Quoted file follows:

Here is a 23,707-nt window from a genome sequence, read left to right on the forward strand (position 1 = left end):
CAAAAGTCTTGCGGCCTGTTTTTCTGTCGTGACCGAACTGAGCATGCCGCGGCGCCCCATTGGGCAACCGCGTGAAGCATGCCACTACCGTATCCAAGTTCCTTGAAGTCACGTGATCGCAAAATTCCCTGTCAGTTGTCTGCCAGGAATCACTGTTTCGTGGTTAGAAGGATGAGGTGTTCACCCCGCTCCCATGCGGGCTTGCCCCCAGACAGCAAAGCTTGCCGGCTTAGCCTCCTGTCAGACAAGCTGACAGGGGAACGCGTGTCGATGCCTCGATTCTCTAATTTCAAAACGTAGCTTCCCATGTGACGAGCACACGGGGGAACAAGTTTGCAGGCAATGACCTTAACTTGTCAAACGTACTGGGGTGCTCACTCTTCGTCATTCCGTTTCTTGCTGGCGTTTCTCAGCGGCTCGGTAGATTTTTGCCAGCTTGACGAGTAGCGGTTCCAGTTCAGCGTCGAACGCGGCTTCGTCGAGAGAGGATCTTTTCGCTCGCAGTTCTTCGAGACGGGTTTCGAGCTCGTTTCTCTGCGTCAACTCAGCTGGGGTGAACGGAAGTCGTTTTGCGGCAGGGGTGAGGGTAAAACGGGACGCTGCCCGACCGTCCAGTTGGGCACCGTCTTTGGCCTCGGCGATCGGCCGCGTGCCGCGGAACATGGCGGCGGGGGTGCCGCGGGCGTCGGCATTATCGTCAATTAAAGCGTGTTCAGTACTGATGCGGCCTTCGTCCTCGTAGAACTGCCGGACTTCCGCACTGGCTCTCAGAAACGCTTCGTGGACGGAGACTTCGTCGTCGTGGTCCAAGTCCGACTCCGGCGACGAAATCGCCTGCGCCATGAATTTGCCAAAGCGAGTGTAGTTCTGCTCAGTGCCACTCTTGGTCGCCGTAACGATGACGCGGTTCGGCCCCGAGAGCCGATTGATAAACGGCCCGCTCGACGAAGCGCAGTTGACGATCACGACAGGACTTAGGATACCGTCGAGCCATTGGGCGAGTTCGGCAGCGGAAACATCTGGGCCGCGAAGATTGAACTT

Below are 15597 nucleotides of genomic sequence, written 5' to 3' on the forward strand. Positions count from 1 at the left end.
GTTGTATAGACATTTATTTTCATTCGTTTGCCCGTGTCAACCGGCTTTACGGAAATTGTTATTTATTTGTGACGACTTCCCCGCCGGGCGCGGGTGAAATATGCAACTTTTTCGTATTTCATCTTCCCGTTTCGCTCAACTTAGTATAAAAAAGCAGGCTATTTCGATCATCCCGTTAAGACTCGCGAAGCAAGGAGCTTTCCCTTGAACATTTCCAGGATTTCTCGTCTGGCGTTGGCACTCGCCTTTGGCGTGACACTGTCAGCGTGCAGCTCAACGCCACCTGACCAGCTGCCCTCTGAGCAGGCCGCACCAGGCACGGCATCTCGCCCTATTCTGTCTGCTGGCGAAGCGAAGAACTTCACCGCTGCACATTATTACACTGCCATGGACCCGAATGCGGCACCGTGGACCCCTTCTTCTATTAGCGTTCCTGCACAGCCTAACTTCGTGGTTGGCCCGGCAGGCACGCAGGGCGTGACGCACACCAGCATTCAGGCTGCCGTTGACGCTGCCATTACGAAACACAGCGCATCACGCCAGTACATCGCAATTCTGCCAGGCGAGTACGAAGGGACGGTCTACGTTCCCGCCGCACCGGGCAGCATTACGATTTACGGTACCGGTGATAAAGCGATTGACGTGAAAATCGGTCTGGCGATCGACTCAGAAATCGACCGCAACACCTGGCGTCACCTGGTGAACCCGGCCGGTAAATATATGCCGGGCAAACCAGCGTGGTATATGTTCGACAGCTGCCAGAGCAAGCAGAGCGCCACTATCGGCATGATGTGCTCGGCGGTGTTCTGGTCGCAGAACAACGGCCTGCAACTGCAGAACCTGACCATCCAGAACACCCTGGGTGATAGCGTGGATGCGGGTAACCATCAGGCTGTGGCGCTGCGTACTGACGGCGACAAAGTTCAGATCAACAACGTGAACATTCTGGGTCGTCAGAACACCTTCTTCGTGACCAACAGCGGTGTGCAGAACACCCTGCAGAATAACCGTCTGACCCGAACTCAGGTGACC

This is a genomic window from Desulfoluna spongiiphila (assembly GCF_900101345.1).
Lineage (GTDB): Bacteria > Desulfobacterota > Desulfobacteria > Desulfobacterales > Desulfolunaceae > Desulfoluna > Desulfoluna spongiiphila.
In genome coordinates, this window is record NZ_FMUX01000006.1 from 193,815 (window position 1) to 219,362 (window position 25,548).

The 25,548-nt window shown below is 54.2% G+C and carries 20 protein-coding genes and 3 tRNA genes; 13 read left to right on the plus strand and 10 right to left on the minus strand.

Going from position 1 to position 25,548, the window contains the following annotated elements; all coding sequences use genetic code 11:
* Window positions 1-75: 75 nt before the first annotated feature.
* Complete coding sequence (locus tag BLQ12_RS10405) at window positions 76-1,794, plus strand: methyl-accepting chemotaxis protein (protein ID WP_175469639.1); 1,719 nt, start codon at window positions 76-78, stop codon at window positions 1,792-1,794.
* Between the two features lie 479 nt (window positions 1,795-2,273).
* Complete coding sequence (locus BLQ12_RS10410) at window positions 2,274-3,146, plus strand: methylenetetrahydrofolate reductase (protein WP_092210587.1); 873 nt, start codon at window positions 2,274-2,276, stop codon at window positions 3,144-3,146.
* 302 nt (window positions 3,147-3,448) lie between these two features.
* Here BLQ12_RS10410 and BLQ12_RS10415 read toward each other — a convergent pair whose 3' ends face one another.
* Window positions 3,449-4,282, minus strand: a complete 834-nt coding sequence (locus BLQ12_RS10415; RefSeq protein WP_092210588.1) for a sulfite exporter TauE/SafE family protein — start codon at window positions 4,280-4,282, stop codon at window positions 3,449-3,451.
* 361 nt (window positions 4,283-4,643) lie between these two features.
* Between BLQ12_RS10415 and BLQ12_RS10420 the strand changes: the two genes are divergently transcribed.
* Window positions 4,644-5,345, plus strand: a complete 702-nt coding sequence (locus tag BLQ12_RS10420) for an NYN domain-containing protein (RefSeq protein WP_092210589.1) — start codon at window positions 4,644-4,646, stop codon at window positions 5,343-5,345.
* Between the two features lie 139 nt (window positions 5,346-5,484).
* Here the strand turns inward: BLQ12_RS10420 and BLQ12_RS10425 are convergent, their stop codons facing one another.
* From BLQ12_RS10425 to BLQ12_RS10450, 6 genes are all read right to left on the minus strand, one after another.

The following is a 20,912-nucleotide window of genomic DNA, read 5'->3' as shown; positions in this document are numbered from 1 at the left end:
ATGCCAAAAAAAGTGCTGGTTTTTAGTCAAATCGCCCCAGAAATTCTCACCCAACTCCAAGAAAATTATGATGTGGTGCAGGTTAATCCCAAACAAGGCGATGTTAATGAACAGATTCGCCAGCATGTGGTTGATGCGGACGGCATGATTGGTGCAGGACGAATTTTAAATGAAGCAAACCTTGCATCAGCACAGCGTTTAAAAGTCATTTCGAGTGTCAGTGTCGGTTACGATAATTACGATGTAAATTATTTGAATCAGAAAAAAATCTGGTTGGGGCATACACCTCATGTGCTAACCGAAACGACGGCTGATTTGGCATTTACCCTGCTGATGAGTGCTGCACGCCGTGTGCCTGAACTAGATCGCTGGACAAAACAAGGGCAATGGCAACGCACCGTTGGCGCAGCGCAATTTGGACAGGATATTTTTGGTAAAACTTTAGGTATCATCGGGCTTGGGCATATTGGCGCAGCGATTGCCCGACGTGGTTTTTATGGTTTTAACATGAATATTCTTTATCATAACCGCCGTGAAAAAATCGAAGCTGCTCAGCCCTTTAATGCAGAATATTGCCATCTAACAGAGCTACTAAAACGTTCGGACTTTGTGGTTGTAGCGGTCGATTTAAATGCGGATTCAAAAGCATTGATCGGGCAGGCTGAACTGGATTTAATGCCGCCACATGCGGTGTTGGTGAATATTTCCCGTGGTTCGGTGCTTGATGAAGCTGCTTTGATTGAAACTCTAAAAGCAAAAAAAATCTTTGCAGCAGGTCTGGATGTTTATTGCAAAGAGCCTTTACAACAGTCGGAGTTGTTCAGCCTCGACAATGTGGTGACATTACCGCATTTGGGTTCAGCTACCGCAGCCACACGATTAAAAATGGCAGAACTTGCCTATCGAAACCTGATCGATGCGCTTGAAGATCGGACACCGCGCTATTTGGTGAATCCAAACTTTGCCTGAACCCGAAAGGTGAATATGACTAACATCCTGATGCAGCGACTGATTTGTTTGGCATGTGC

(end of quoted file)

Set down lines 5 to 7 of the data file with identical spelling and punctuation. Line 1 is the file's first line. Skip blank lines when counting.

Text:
This is a genomic window from Desulfoluna spongiiphila (assembly GCF_900101345.1).
Lineage (GTDB): Bacteria > Desulfobacterota > Desulfobacteria > Desulfobacterales > Desulfolunaceae > Desulfoluna > Desulfoluna spongiiphila.
In genome coordinates, this window is record NZ_FMUX01000006.1 from 193,815 (window position 1) to 219,362 (window position 25,548).